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‘Western Cape is the most dangerous place for childre...

South Africa

CHILD MURDERS

‘Western Cape is the most dangerous place for children’

In the 2017/2018 financial year, 985 children were murdered nationally – 279 in the Western Cape. In 2016/2017, 179 children were murdered in the province. (Photo: Evelyn Bertrand / Unsplash)

Gang violence and interpersonal conflict are among the biggest contributors to child murders in the Western Cape. The issue came under the spotlight on Tuesday morning in the provincial legislature.

A young schoolgirl named Aaliyah sat in a chamber full of members of the Western Cape legislature, along with representatives from children’s rights groups across the province. Aaliyah, identifiable only by her first name, was dressed in her school uniform and told the audience about the dangers she faces walking to and from school in Atlantis. Because it is unsafe for her to walk alone, she walks with another schoolgirl.

We walk through the [housing] scheme and it’s dangerous for us because there’s gangsters sitting there,” she said.

Aaliyah was addressing the Western Cape Standing Committee on Social Development, which met on Tuesday 30 July to discuss child murders in the province. In the 2017/2018 financial year, 985 children were murdered nationally – 279 in the Western Cape. In 2016/2017, 179 children were murdered in the province.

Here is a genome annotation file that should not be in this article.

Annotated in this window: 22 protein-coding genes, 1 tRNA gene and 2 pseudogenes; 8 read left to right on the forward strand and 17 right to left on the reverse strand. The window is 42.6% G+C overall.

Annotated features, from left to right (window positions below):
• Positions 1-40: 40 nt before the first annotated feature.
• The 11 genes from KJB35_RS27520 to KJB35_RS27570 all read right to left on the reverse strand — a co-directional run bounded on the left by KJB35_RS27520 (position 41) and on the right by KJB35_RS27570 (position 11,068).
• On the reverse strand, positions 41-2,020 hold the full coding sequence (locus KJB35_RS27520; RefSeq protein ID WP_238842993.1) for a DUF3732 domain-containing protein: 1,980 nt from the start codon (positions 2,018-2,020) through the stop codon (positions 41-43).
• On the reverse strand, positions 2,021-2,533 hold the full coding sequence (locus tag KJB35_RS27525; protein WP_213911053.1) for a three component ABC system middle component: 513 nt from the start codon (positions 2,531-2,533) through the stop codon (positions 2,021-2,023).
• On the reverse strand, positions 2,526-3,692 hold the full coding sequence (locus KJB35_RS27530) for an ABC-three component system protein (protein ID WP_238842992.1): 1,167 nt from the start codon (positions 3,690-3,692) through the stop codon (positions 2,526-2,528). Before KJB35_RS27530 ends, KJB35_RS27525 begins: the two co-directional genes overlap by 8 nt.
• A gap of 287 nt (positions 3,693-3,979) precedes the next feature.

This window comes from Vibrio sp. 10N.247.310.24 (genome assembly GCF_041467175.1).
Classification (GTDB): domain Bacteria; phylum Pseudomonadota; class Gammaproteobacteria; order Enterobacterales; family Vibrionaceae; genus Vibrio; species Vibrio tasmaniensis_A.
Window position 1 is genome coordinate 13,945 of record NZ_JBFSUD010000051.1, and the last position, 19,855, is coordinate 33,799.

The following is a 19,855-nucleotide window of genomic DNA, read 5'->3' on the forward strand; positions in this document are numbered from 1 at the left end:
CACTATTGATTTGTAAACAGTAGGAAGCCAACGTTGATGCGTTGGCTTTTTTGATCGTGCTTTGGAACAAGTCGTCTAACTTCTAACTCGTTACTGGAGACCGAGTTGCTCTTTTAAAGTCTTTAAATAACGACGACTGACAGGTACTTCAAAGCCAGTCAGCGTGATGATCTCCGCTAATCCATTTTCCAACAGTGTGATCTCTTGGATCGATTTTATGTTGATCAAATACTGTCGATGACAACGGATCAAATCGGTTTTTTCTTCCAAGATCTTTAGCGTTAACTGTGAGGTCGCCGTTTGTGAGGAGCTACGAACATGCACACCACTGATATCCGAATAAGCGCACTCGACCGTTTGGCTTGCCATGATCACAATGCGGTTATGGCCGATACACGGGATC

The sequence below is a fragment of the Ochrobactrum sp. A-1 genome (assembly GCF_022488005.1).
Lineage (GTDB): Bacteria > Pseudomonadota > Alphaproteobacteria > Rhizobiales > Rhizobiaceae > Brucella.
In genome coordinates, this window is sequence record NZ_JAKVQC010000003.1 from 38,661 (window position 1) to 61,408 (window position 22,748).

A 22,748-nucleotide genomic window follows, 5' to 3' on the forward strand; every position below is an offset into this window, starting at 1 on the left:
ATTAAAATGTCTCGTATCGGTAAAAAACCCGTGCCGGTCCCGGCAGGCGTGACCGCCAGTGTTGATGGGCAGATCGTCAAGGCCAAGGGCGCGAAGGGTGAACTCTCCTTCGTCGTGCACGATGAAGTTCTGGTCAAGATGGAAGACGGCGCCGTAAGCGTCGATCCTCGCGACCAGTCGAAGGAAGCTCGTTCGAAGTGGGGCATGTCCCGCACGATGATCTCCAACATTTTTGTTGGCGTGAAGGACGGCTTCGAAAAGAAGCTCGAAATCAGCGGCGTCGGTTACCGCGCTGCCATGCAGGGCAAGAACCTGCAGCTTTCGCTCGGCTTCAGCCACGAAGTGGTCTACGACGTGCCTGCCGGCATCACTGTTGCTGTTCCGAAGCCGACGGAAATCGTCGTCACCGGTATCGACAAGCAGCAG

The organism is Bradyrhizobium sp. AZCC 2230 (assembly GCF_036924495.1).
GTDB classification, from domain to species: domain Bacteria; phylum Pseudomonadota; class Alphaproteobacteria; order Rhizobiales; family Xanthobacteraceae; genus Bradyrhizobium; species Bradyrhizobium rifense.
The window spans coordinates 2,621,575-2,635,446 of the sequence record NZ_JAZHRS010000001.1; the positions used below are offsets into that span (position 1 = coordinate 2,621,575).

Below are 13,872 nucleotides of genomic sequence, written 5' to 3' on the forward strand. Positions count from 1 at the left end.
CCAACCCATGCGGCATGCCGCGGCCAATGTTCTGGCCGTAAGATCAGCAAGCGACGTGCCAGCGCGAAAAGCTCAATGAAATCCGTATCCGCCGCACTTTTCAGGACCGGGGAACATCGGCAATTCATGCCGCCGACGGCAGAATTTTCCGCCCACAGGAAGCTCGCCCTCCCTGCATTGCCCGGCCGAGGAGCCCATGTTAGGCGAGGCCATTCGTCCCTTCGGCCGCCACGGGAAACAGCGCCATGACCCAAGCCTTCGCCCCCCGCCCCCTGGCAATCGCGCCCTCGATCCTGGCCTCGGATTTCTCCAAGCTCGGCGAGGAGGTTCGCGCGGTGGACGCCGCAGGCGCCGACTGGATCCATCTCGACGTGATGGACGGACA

Aaliyah was a member of a delegation from Molo Songololo, a non-profit child protection organisation.

Molo Songololo’s Salome McLeod told the legislature: “The Western Cape had the highest number of children killed than any other province… the Western Cape is the most dangerous place for children than any other province.”

McLeod said the killers of children were often caregivers, family members, people known to the child, gangsters, partners and neighbours. Underlying causes of child murders are neglect, carelessness, abuse, violence and crime. McLeod said substance abuse and gangsterism also contributed.

Curbing the incidence of child murders required increased community policing, improvement of police investigations and arrests, effective prosecutions and sentencing of criminals.

Professor Shanaaz Mathews, director of the Children’s Institute at the University of Cape Town said data from the Child Death Review Project defined child murder as “the unnatural death of a child under the age of 18 for which another person was responsible”.

According to her team’s research, most child murders were reported at three police stations in Cape Town: Delft (18 cases), Mfuleni (17 cases) and Gugulethu (15). Twelve cases were reported at the Harare police station and nine at the Khayelitsha police station, which meant that overall Khayelitsha had 21 reported cases of child murder in the 2017-2018 financial year.

Mathews said numbers might be higher since some “deaths occur in hospitals” and not in areas where the cases are reported. One of the biggest issues was the incidence of murders of young males. According to Mathews’ data, the Tygerberg Mortuary received the corpses of 79 murdered males between the ages of 13 and 17 in the 2017-2018 financial year.

Large numbers of young men are killed yearly,” said Mathews, who added that gang violence and peer-on-peer violence are the major risks facing young men. These risks are increased through the availability of weapons.

Alcohol and drug use and abuse fuel violence,” said Mathews.

The chair of the Standing Committee on Social Development, Gillion Bosman, said he would convene another meeting with stakeholders, including children, where their concerns and solutions will be heard. DM

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